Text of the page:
The list of devices considered candidates for Class II reclassification is 21 items long, including product codes for artificial saliva, bone growth stimulator, single-use female condom, and a medical image analyzer. There are also 21 devices on the list of those that could be candidates for a shift to postmarket controls or postmarket data collection. These include toric intraocular lens, an inflatable penis prosthesis, and a percutaneous cardiac ablation catheter for the treatment of atrial flutter.

Three device product codes already underwent a reduction or shift in data collection or reclassification in 2014, including a stair climbing wheelchair, an endovascular graft system for treatment of aortic aneurysm, and a nucleic acid amplification system for detection of mycobacterium tuberculosis complex.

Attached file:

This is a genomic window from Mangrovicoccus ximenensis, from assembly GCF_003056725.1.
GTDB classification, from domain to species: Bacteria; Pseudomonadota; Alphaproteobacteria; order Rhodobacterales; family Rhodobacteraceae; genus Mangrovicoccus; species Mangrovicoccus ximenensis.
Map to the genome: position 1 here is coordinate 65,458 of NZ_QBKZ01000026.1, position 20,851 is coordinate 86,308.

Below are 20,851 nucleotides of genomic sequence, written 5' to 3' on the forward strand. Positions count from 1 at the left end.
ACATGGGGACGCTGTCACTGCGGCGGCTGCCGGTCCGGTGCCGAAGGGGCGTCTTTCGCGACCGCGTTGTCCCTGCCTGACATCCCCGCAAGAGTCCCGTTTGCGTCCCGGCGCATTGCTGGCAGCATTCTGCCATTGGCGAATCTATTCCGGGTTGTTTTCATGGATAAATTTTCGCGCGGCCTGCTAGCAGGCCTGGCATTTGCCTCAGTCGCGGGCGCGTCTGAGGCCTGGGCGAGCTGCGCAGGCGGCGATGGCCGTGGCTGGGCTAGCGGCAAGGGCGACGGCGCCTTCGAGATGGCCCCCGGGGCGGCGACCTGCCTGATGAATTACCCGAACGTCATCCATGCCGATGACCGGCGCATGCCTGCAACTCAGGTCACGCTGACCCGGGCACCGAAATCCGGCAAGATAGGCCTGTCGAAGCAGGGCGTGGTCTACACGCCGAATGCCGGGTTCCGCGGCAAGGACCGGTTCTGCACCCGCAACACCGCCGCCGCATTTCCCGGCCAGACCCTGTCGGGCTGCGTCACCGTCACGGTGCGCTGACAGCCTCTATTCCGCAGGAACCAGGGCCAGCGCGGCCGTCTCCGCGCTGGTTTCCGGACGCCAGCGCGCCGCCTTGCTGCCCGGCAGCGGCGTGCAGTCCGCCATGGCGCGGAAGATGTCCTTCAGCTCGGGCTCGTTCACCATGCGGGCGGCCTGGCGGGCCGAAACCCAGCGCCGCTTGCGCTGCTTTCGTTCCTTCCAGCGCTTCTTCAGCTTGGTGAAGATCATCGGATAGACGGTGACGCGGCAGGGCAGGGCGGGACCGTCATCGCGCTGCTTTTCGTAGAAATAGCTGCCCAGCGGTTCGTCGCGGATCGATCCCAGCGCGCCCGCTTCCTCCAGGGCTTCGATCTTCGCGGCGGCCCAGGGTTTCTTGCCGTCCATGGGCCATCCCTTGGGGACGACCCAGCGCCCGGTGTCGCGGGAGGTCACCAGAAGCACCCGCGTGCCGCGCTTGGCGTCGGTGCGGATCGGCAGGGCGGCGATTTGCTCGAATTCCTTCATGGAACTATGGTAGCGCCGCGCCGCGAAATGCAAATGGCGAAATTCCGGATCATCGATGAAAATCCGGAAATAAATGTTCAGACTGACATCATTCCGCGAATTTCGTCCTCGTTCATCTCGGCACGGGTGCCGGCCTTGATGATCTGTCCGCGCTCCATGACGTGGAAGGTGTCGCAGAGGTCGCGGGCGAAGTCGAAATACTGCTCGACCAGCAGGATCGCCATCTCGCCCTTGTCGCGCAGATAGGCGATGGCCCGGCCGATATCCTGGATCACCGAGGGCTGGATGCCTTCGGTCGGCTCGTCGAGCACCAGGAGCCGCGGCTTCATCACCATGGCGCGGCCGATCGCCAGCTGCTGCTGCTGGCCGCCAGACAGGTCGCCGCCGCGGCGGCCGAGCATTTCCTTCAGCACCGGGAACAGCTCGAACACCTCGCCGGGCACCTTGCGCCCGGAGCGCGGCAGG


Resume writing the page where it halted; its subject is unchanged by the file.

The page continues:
Most of the reviewed devices will remain Class III, including pacemaker pulse-generators and electrodes, replacement heart valves, cochlear implants, carotid stents, and many more.

On April 23, Senators Richard Burr (R–NC), Michael Bennet (D–CO), and Orrin Hatch (R–UT) introduced the Advancing Breakthrough Devices for Patients Act to create a priority review process for cutting-edge medical devices. Industry group AdvaMed praised the legislation, but patient activist and physician Hooman Noorchashm MD, PhD, who has campaigned to ban electric morcellators and is also advocating for CDRH reform blasted the bill. In an April 28 e-mail to legislators and journalists, Noorchashm called the bill "a serious danger to patient safety in the United States and abroad." He continued, "it is simply unacceptable for the United States Congress to be 'streamlining industry' any further when patient safety stands demonstrably compromised in the United States."